Google has also created a complementary resources, Learn @ Home a guide for parents and guardians.  Google partnered with learning creators to bring parents and families meaningful resources and activities. These resources are not meant to replace homework assigned by teachers, but meant to complement that work.

Use this link to visit Teach From Home

 

Supporting Students with IEPs During eLearning Days

With schools across the country forced into the situation of closing and providing services to students via distance education, this webinar focused on the specific educational and technical needs of students with IEPs. Particular emphasis was paid to supporting students who use Assistive Technologies (AT) and Accessible Educational Materials (AEM) and the importance of ensuring distance learning systems work effectively with these. Resources and offers for technical assistance were described.

Due to high demand and a tremendous turn out, the live session on March 23rd was not available to most who registered for the event.

The recording from edWeb is now available to view at this link

Supporting Students with IEPs During eLearning Days was presented by Christine Fox, Deputy Executive Director, SETDA; Cynthia Curry, Director, National Center on Accessible Educational Materials and the Center on Inclusive Technology & Education Systems (CITES) at CAST; and Luis Perez, Technical Assistance Specialist, National Center on Accessible Educational Materials at CAST –

Online teaching resources for Maine educators

Providing Equal Access to Distance Curriculum

As schools in Maine close in response to concerns about the spread of COVID-19 and begin to educate their students “from a distance,” we offer some resources to assist in the process.

This resource includes links to articles, videos and services which will assist Maine educators to ensure access to all of their students as they move to teaching online. There are also some references for therapists.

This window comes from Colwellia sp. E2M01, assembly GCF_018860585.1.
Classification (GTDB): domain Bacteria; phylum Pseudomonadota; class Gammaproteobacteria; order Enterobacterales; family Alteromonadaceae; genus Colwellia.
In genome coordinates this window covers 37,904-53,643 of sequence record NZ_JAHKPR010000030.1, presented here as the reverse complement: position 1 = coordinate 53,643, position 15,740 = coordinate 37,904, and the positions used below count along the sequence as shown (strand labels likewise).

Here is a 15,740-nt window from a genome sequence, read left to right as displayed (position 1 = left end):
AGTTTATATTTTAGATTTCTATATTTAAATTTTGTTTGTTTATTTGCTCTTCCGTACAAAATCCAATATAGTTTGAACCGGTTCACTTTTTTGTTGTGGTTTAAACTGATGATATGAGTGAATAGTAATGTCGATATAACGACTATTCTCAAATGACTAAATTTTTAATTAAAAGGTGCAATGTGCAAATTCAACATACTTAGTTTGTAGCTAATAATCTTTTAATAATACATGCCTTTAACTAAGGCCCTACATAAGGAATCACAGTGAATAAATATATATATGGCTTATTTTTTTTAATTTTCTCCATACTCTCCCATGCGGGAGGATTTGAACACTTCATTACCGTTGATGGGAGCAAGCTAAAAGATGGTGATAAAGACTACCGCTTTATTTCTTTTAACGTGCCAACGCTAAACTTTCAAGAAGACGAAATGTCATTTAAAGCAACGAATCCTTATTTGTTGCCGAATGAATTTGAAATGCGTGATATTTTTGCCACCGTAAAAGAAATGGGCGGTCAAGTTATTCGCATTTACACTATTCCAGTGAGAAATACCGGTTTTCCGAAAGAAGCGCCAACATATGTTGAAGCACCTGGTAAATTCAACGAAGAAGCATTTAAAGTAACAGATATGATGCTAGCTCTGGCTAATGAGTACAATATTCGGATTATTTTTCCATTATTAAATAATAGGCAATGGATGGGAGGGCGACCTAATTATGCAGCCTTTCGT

Use this link to go to Resources for Maine Educators Teaching Online

Thanks to our colleagues for sharing their resources. We acknowledge the work of Hillary Goldthwait-Fowles, PhD, ATP of RSU 21, Kennebunk, ME and Mike Marotta, Director, The Richard West Assistive Technology Advocacy Center, NJ, and Luis Perez, Ed.D. of the National Center on Accessible Educational Materials.

US Department of Education – Guidance on COVID-19

In an article published by Disability Scoop, the US Department of Education has offered guidance to educators across the nation on how to handle the needs of students with disabilities.

The article notes:

The U.S. Department of Education’s Office for Civil Rights issued a webinar and fact sheet this week for education leaders aimed at ensuring that students’ civil rights are upheld while schools are closed due to COVID-19.

The webinar reminds school officials that distance learning must be accessible unless “equally effective alternate access is provided.”

Online learning tools should be compatible with any assistive technology that students use and schools must regularly test their online offerings for accessibility, the Education Department said.

Accessible Media and Services for Students

Blind person walking in mall with guide dogThe Described and Captioned Media Program (DCMP) is a leading national source for accessible educational content, providing services for students who are blind, visually impaired, deaf, hard of hearing, or deaf-blind. Families and school personnel with early learners through Grade 12 students can register for free access to over 6,000 Educational Media titles on-demand and on DVD. DCMP’s Learning Center contains a wealth of information related to education, accessibility, deafness, blindness, and other related topics. DCMP provides Media Accessibility Guidelines through our Captioning Key and Description Key, used by media professionals as well as amateurs around the world.

The Described and Captioned Media Program provides premium media designed for students with disabilities and leads as a resource for families and teachers, supported by the federal Department of Education.

A recent additions to their website, Is Your Student Ready for What Comes Next? provides a set of resources to assist students in the Transition process. Some of the resources include: